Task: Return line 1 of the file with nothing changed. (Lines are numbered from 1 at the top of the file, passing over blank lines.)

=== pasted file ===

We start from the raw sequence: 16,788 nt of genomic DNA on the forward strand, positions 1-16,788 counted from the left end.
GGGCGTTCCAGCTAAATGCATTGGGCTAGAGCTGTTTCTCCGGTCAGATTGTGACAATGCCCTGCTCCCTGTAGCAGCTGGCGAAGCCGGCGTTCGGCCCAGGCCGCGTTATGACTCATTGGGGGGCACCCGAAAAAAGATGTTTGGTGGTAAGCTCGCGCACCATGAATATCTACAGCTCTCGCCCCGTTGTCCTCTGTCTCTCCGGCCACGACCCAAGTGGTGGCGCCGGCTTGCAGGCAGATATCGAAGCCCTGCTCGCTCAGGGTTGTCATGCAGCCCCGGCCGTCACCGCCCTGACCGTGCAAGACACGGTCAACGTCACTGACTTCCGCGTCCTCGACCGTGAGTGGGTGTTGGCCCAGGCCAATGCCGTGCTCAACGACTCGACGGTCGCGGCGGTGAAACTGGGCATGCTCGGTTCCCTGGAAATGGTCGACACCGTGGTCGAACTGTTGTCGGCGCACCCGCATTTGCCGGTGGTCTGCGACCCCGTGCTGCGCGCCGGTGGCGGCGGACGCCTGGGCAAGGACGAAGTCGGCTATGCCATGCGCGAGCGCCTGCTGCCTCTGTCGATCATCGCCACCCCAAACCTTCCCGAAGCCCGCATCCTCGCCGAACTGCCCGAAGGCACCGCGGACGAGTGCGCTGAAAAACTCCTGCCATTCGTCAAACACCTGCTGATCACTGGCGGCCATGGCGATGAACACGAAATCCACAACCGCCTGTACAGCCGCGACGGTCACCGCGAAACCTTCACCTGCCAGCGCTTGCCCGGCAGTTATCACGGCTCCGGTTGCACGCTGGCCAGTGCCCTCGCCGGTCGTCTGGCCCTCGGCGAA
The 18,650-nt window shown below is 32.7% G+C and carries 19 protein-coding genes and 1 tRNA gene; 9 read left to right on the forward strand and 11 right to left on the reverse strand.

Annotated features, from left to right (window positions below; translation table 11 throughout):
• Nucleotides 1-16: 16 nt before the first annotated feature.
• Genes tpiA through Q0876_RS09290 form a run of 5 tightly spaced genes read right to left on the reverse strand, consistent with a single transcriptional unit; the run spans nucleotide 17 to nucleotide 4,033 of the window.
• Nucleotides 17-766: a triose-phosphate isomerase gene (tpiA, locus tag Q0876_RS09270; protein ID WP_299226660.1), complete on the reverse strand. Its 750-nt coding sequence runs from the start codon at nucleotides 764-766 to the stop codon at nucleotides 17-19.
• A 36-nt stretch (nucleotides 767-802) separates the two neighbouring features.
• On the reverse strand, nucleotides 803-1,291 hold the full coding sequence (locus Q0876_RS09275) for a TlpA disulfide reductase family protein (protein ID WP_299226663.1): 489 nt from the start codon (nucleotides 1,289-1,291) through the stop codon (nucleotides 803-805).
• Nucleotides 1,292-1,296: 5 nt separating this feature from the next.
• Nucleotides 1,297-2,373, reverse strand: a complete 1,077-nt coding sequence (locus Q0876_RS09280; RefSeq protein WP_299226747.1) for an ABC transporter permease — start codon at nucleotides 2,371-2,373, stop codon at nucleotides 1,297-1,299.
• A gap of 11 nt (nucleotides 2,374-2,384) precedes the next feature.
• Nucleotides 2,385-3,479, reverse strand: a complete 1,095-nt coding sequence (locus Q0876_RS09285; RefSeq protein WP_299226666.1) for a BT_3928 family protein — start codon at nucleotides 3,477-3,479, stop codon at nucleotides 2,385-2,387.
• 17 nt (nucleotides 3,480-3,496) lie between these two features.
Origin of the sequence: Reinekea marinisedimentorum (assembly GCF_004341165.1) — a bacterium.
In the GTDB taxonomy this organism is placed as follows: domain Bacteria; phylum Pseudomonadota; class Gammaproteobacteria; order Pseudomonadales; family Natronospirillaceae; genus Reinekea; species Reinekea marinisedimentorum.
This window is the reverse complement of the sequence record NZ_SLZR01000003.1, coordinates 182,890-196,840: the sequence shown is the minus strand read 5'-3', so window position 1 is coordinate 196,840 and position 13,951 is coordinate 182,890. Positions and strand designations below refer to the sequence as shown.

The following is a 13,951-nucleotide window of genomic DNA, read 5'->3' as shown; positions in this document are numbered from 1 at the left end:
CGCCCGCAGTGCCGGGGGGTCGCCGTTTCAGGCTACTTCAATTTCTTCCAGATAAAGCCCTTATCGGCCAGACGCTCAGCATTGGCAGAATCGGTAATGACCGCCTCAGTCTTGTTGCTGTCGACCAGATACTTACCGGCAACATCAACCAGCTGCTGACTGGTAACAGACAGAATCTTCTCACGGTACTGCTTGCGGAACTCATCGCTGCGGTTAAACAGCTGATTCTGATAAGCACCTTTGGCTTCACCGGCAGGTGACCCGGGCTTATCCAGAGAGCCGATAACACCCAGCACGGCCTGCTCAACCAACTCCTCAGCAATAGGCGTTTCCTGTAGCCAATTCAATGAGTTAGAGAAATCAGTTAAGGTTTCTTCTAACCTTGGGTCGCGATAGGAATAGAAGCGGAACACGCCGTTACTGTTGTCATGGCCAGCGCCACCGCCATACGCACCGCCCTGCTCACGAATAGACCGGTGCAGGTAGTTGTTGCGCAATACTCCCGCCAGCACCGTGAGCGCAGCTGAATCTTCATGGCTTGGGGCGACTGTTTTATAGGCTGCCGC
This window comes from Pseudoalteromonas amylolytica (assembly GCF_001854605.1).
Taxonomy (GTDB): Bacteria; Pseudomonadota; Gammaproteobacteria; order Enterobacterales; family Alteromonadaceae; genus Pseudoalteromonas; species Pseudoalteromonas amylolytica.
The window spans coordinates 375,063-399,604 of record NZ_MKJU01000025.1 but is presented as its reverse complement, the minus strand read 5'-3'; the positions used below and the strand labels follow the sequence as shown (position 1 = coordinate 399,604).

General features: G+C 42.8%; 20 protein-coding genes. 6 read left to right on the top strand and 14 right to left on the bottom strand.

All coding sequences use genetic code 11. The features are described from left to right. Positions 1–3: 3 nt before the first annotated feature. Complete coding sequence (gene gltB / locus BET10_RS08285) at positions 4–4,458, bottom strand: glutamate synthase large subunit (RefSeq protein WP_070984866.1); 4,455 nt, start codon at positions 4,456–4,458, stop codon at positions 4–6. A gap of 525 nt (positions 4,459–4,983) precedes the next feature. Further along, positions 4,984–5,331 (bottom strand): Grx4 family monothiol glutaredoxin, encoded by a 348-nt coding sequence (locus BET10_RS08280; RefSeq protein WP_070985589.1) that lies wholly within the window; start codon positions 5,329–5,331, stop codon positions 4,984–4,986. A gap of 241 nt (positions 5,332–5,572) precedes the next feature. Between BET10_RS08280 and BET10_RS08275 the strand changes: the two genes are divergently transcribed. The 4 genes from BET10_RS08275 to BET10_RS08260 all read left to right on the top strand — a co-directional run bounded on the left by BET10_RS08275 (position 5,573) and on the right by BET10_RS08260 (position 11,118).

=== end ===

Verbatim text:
We start from the raw sequence: 16,788 nt of genomic DNA on the forward strand, positions 1-16,788 counted from the left end.